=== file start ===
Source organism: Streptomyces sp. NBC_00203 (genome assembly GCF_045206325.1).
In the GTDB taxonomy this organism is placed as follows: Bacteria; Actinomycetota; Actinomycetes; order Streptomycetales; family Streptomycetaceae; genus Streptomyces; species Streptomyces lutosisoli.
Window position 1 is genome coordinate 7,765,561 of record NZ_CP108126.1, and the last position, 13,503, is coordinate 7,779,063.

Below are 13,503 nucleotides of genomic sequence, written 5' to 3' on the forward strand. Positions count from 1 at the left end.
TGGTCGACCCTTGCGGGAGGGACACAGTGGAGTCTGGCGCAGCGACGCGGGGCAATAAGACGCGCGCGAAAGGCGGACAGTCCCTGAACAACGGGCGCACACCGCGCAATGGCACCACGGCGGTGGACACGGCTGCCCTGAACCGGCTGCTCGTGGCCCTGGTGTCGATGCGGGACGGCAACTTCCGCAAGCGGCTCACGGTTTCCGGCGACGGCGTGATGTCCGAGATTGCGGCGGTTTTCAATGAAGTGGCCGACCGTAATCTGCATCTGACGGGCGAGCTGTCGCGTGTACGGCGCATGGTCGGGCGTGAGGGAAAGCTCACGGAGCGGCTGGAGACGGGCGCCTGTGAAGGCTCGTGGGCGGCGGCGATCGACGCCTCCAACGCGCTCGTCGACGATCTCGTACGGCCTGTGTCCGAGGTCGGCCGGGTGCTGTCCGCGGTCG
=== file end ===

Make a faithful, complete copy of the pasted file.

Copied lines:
Source organism: Streptomyces sp. NBC_00203 (genome assembly GCF_045206325.1).
In the GTDB taxonomy this organism is placed as follows: Bacteria; Actinomycetota; Actinomycetes; order Streptomycetales; family Streptomycetaceae; genus Streptomyces; species Streptomyces lutosisoli.
Window position 1 is genome coordinate 7,765,561 of record NZ_CP108126.1, and the last position, 13,503, is coordinate 7,779,063.

Below are 13,503 nucleotides of genomic sequence, written 5' to 3' on the forward strand. Positions count from 1 at the left end.
TGGTCGACCCTTGCGGGAGGGACACAGTGGAGTCTGGCGCAGCGACGCGGGGCAATAAGACGCGCGCGAAAGGCGGACAGTCCCTGAACAACGGGCGCACACCGCGCAATGGCACCACGGCGGTGGACACGGCTGCCCTGAACCGGCTGCTCGTGGCCCTGGTGTCGATGCGGGACGGCAACTTCCGCAAGCGGCTCACGGTTTCCGGCGACGGCGTGATGTCCGAGATTGCGGCGGTTTTCAATGAAGTGGCCGACCGTAATCTGCATCTGACGGGCGAGCTGTCGCGTGTACGGCGCATGGTCGGGCGTGAGGGAAAGCTCACGGAGCGGCTGGAGACGGGCGCCTGTGAAGGCTCGTGGGCGGCGGCGATCGACGCCTCCAACGCGCTCGTCGACGATCTCGTACGGCCTGTGTCCGAGGTCGGCCGGGTGCTGTCCGCGGTCG